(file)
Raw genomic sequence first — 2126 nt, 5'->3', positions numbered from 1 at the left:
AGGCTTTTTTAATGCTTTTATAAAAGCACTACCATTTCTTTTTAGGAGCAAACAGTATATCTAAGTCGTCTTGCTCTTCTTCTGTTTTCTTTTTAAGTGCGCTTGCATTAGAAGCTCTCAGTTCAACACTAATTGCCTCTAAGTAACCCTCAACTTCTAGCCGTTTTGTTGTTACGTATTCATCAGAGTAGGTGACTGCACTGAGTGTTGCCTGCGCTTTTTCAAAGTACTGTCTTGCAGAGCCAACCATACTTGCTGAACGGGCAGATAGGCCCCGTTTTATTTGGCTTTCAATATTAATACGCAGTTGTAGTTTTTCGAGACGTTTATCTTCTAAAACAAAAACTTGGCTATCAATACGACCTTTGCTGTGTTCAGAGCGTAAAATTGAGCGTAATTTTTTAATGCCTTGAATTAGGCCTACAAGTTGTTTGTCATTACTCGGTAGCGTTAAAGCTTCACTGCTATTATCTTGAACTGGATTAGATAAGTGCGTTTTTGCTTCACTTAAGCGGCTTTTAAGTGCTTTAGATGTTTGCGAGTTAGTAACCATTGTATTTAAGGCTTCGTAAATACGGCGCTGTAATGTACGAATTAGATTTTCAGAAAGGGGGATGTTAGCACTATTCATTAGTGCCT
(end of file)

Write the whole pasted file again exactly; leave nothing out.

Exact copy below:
Raw genomic sequence first — 2126 nt, 5'->3', positions numbered from 1 at the left:
AGGCTTTTTTAATGCTTTTATAAAAGCACTACCATTTCTTTTTAGGAGCAAACAGTATATCTAAGTCGTCTTGCTCTTCTTCTGTTTTCTTTTTAAGTGCGCTTGCATTAGAAGCTCTCAGTTCAACACTAATTGCCTCTAAGTAACCCTCAACTTCTAGCCGTTTTGTTGTTACGTATTCATCAGAGTAGGTGACTGCACTGAGTGTTGCCTGCGCTTTTTCAAAGTACTGTCTTGCAGAGCCAACCATACTTGCTGAACGGGCAGATAGGCCCCGTTTTATTTGGCTTTCAATATTAATACGCAGTTGTAGTTTTTCGAGACGTTTATCTTCTAAAACAAAAACTTGGCTATCAATACGACCTTTGCTGTGTTCAGAGCGTAAAATTGAGCGTAATTTTTTAATGCCTTGAATTAGGCCTACAAGTTGTTTGTCATTACTCGGTAGCGTTAAAGCTTCACTGCTATTATCTTGAACTGGATTAGATAAGTGCGTTTTTGCTTCACTTAAGCGGCTTTTAAGTGCTTTAGATGTTTGCGAGTTAGTAACCATTGTATTTAAGGCTTCGTAAATACGGCGCTGTAATGTACGAATTAGATTTTCAGAAAGGGGGATGTTAGCACTATTCATTAGTGCCT